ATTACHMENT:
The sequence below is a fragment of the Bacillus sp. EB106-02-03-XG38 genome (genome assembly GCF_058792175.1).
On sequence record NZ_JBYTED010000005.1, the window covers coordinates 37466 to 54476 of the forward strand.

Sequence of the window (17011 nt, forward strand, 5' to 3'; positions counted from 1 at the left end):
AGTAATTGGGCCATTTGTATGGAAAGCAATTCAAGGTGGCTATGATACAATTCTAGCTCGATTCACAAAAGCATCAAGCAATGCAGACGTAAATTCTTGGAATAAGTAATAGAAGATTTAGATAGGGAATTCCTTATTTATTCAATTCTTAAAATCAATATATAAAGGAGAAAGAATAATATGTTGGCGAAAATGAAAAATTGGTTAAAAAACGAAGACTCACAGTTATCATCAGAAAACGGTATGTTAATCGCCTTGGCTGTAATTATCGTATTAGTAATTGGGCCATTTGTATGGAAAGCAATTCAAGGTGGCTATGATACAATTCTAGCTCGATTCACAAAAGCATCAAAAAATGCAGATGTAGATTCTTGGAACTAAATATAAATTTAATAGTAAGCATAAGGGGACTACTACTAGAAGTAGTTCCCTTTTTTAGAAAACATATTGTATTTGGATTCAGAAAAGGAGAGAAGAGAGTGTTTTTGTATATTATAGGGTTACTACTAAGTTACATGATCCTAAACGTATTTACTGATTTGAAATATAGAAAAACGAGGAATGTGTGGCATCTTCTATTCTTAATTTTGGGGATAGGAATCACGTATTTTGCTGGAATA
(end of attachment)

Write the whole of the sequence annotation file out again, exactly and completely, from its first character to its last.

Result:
The sequence below is a fragment of the Bacillus sp. EB106-02-03-XG38 genome (genome assembly GCF_058792175.1).
On sequence record NZ_JBYTED010000005.1, the window covers coordinates 37466 to 54476 of the forward strand.

Sequence of the window (17011 nt, forward strand, 5' to 3'; positions counted from 1 at the left end):
AGTAATTGGGCCATTTGTATGGAAAGCAATTCAAGGTGGCTATGATACAATTCTAGCTCGATTCACAAAAGCATCAAGCAATGCAGACGTAAATTCTTGGAATAAGTAATAGAAGATTTAGATAGGGAATTCCTTATTTATTCAATTCTTAAAATCAATATATAAAGGAGAAAGAATAATATGTTGGCGAAAATGAAAAATTGGTTAAAAAACGAAGACTCACAGTTATCATCAGAAAACGGTATGTTAATCGCCTTGGCTGTAATTATCGTATTAGTAATTGGGCCATTTGTATGGAAAGCAATTCAAGGTGGCTATGATACAATTCTAGCTCGATTCACAAAAGCATCAAAAAATGCAGATGTAGATTCTTGGAACTAAATATAAATTTAATAGTAAGCATAAGGGGACTACTACTAGAAGTAGTTCCCTTTTTTAGAAAACATATTGTATTTGGATTCAGAAAAGGAGAGAAGAGAGTGTTTTTGTATATTATAGGGTTACTACTAAGTTACATGATCCTAAACGTATTTACTGATTTGAAATATAGAAAAACGAGGAATGTGTGGCATCTTCTATTCTTAATTTTGGGGATAGGAATCACGTATTTTGCTGGAATA